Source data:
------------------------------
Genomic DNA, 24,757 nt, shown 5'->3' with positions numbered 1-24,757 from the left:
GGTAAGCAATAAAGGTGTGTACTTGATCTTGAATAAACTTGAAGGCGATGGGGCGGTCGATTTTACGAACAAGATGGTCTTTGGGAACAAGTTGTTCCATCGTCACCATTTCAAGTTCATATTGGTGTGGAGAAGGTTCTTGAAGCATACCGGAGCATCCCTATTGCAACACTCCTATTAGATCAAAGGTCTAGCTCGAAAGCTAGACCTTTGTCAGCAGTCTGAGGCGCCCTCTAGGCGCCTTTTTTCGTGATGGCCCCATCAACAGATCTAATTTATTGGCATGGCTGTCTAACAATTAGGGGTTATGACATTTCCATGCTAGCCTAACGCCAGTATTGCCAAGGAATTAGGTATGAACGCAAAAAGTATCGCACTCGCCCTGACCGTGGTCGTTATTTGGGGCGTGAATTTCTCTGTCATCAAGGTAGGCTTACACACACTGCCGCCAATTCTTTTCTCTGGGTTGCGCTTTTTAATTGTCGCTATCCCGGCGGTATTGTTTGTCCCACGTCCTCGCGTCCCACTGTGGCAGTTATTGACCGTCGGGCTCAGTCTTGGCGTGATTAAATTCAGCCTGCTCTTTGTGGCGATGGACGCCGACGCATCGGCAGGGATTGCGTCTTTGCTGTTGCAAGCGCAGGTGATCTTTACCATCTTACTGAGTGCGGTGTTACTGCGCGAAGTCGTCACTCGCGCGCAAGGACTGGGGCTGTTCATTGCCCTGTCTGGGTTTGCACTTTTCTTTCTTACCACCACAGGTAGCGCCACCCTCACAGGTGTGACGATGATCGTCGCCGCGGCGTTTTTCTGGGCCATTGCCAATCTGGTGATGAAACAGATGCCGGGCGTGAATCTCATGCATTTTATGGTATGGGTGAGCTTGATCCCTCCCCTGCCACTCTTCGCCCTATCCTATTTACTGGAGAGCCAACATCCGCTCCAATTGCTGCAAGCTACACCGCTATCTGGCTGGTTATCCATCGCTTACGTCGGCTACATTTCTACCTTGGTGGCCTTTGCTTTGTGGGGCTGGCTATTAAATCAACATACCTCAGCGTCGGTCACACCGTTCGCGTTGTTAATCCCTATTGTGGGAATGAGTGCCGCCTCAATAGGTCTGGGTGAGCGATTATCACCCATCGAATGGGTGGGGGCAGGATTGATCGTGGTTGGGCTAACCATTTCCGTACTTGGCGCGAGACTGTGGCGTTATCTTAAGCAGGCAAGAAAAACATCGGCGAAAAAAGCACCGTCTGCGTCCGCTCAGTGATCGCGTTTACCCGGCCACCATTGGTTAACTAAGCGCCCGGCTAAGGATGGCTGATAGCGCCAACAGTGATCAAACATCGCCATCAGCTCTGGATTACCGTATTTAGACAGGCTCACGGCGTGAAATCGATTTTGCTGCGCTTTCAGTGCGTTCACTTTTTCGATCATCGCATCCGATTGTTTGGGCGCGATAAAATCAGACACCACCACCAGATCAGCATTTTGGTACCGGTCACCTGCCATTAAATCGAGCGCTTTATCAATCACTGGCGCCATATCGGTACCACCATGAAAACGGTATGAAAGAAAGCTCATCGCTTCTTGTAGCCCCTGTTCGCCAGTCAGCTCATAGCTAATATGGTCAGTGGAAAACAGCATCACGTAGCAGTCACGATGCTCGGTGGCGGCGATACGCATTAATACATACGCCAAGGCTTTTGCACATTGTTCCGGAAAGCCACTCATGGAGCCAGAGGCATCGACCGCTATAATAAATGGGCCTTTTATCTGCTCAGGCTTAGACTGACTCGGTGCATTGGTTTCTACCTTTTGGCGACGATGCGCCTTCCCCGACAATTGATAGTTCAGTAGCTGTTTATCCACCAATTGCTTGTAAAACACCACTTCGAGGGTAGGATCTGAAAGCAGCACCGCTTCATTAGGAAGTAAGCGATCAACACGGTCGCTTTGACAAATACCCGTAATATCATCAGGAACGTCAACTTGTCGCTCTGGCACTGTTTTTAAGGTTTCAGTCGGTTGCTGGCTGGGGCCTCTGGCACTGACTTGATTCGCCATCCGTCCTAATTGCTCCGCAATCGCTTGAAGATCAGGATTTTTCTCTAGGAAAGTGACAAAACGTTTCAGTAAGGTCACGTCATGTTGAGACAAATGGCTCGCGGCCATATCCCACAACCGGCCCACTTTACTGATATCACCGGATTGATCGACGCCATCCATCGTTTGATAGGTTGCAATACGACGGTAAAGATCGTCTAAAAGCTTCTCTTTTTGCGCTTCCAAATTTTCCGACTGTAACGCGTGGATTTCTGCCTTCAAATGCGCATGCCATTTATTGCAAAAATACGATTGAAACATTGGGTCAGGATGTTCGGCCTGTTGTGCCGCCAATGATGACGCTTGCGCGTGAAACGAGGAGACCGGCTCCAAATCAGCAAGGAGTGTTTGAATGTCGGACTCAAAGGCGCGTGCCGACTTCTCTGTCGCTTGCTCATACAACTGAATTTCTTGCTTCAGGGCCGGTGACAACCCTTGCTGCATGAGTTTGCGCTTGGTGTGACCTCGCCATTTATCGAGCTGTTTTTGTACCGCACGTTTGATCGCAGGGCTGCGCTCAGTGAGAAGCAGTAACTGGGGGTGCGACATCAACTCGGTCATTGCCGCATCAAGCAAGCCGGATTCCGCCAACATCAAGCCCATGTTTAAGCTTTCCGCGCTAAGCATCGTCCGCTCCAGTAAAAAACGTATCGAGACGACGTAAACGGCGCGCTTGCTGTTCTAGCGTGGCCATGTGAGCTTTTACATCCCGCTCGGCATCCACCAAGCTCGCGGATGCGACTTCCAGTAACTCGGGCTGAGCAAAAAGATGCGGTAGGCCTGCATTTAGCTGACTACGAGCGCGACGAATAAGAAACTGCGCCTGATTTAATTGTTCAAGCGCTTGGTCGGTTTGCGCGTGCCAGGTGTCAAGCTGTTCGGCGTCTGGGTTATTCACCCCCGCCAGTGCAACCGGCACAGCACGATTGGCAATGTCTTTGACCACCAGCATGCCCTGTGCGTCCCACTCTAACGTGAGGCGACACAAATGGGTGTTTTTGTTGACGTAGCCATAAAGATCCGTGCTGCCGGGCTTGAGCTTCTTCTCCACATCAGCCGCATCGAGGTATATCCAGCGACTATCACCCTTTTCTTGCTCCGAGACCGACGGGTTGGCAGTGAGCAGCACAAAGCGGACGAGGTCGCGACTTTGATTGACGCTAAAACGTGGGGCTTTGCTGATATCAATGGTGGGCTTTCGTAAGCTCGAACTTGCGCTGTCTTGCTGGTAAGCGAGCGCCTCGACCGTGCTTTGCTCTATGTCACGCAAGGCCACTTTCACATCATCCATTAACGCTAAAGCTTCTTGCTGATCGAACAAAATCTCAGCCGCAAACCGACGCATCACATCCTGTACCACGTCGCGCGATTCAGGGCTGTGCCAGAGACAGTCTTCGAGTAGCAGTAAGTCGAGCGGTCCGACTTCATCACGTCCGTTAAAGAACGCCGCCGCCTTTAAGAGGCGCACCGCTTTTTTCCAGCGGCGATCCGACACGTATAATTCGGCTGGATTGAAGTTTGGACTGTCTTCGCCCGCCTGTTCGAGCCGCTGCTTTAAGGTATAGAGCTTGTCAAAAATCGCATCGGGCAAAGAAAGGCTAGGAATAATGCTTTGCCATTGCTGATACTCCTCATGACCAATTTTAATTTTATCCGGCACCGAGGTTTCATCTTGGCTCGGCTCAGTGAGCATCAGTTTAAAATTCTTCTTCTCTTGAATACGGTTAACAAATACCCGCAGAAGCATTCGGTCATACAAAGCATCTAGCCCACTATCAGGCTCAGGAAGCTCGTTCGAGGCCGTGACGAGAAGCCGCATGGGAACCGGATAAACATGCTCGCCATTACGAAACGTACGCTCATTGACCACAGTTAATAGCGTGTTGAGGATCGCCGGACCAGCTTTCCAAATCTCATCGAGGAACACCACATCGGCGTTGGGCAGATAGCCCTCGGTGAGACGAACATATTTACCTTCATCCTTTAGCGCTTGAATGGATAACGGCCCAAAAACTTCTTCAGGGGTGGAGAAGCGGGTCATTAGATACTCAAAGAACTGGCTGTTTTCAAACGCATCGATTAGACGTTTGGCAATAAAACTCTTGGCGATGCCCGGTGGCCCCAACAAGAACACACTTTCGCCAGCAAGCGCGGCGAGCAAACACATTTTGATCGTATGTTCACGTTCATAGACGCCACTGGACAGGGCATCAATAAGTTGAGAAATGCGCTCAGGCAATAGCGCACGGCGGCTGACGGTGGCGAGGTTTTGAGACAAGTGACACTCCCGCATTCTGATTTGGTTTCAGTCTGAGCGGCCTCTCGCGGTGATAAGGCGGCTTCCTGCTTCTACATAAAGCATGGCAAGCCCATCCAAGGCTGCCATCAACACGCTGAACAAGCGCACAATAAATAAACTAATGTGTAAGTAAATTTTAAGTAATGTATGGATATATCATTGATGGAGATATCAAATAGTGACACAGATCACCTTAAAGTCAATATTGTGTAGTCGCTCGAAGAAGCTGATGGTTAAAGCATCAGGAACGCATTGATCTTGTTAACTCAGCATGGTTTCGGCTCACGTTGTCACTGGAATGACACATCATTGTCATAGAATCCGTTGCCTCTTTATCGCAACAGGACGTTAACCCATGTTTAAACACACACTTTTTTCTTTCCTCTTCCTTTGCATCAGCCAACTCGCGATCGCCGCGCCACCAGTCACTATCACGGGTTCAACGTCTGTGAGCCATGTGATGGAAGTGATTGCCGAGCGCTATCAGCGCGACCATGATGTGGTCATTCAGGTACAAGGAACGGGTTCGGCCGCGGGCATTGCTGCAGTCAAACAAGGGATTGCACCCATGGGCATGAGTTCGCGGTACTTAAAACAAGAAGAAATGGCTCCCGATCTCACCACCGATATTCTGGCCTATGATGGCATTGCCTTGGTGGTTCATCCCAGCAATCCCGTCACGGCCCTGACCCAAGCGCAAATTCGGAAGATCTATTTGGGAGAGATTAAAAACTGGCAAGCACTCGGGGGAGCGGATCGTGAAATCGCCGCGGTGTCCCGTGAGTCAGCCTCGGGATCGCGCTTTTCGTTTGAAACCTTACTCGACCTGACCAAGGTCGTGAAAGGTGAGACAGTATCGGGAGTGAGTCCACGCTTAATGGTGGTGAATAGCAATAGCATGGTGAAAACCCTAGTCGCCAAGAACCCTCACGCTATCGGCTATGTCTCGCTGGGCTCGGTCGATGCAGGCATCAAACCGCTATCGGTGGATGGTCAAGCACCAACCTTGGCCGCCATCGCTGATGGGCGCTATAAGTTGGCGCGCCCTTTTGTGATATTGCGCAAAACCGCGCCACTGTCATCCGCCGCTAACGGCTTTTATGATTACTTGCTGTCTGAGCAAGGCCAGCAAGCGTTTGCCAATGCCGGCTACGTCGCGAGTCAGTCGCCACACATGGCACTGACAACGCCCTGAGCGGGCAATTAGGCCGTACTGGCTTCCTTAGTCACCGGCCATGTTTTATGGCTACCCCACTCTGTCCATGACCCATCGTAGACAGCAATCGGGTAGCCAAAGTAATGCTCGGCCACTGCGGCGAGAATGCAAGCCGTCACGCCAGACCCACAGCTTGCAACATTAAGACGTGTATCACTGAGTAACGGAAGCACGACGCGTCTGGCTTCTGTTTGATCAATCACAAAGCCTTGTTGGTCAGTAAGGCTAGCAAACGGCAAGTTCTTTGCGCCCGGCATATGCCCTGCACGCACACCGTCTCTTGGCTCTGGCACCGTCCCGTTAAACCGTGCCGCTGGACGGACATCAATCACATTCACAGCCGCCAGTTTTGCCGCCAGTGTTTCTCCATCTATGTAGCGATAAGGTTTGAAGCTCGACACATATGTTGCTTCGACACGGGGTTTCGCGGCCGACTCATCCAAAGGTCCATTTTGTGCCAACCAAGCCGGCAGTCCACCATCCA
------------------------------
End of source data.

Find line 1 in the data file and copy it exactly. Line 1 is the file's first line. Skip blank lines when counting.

Genomic DNA, 24,757 nt, shown 5'->3' with positions numbered 1-24,757 from the left: